Whale Loss of life confusion abounds and a few is intentional

By David Wojick

The press coverage of the tragic whale killer is an excellent study of the confusion, particularly foolish attempts to somehow exonerate offshore wind development. Here are some prominent examples.

The evergreen New York Times wins the race for worst reporting, claiming it has online shopping to blame for the numerous recent whale deaths. I’m not making this up.

Their headline promises an explanation: “Why 23 dead whales have washed up on the east coast since December”. The main reason claimed is that shipping has increased on the East Coast with people buying a lot of stuff post Covid, especially online and ship strikes being responsible for many deaths.

As the NYT puts it: “Pandemic online shopping habits are also fueling a record-breaking surge in cargo shipments that have made the ports of New York and New Jersey the busiest in the nation over the past year. Much of the goods are now transported on much larger ships – some of which have changed their routes to ease the supply chain chaos that left some store shelves empty last year. As a result, more whales appear to have been in the direct path of more ships. “If the whales are in these channels,” said Paul Sieswerda, executive director of Gotham Whale, a New York City-based whale research group, “you have to keep your fingers crossed and hope there are no collisions.”

This ignores the role offshore winds play in bringing whales into these busy shipping channels.

The problem with this excuse is that ship strikes are a likely cause of death due to offshore wind development. NOAA predicts many hundreds of whales will have been harassed by offshore wind sonar surveys, likely causing many to flee to nearby busy roads. Some are even deaf at this point.

So increasing ship traffic is actually making offshore wind more deadly. The widespread notion that ship attack is an alternative to wind deaths is a complete misconception.

The NYT also says the population of humpback whales has increased along the coast and most of the deaths are humpback whales. But such an increase exposes even more whales to sonar harassment, which in turn makes it deadlier. Also, this ignores the fact that the mortality rate of humpback whales suddenly tripled in 2016, as did the extinction of the right whale when large-scale sonar harassment began.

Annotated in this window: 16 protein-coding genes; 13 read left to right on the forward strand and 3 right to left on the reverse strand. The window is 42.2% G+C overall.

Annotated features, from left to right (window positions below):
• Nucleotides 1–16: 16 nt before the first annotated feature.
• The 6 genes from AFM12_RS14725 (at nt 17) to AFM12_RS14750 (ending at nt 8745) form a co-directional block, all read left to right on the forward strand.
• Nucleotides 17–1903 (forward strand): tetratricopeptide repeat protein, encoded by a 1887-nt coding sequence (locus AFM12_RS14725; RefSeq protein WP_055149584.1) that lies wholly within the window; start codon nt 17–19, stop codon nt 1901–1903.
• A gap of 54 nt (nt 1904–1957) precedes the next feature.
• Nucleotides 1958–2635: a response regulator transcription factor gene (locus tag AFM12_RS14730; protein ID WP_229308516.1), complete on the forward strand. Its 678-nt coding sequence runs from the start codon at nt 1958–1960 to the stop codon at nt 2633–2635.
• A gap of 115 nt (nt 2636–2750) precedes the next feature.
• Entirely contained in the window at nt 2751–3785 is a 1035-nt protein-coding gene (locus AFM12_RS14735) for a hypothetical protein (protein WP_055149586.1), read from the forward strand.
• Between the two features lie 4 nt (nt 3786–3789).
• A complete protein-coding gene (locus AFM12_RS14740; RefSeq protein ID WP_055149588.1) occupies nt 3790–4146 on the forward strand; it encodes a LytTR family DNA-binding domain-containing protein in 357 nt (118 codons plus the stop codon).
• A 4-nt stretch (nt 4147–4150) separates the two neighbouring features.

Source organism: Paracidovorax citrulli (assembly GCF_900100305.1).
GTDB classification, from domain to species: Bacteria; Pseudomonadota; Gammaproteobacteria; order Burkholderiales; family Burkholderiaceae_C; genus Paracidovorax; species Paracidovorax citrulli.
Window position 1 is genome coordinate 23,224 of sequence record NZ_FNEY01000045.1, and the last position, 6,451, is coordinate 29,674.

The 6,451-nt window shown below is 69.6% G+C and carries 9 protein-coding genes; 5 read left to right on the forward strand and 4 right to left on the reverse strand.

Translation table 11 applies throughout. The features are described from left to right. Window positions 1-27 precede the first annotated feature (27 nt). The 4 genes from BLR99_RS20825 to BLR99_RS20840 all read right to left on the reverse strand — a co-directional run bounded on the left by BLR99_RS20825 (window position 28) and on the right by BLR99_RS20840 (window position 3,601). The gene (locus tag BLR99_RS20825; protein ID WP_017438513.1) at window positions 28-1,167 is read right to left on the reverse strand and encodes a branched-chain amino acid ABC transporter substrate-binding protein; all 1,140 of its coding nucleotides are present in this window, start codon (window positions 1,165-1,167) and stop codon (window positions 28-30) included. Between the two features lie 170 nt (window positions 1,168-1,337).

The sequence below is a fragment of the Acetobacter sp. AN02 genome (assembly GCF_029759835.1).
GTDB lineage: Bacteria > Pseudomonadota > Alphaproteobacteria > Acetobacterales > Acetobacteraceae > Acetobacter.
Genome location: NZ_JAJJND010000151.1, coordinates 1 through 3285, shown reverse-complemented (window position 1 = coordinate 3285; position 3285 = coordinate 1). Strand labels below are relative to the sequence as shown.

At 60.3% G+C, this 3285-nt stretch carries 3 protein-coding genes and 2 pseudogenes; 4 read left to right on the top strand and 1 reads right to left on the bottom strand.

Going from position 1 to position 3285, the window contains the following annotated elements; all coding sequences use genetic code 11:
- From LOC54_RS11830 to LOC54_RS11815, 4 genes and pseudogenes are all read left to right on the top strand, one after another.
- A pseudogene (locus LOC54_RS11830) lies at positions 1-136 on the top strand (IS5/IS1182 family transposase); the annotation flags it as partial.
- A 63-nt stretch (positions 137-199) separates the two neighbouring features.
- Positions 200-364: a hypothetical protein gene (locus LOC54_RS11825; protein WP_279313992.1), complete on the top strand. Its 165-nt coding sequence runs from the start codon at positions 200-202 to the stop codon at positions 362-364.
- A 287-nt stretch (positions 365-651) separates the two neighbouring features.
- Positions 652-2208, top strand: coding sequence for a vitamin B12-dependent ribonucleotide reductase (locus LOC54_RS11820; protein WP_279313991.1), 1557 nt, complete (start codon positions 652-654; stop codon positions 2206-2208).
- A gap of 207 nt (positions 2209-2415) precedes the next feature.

More typical is the headline from Virginia Mercury, also green: “Wind and Whales: ‘No Evidence’ Linking Projects to Fatalities”. No “Link” is the prevailing mantra.

In reality, the link is staring us in the face. It’s the dozen active, large-scale sonar nuisance projects currently lining the coast from Virginia to Massachusetts. A whale’s response to sonar harassment can easily become deadly. In fact, NOAA’s annoyance potential is calculated based on how many whales are likely to be exposed to unsafe sonar noise levels.

It’s suspiciously odd that no article I’ve seen even mentions these widespread, persistent sonar annoyance numbers. Is this appalling ignorance or a cover-up?

I know of one instance where the scourge of sonar harassment was intentionally left unmentioned. This is stated in several recent articles about whale deaths in USA Today.

Before these articles were written, I had a lengthy correspondence with one of the authors about the threat of death from sonar harassment. The author even said they looked at NOAA’s long list of numerical harassment authorizations. But not a word was said about this quantitative threat in a later article.

Of course, the people at NOAA and BOEM know all about the authorized ongoing harassment of hundreds of whales. They tend to say there is no “direct connection,” meaning the sonar doesn’t kill the whales directly, which is true. The whales are not killed by the sound waves.

But the sonar beams are very likely to kill many whales indirectly, causing things like deafness and deadly behavior. So the Feds are lying by technical omission. News articles then reinforce this deception by using the term “link” more generically.

In truth, the link between sonar harassment and whale death is obvious. This connection needs to be investigated.


David Wojick
David Wojick, Ph.D. is an independent analyst working at the intersection of science, technology and policy.

For origins see http://www.stemed.info/engineer_tackles_confusion.html For over 100 previous articles for CFACT see http://www.cfact.org/author/david-wojick-ph-d/

Available for confidential research and advice.


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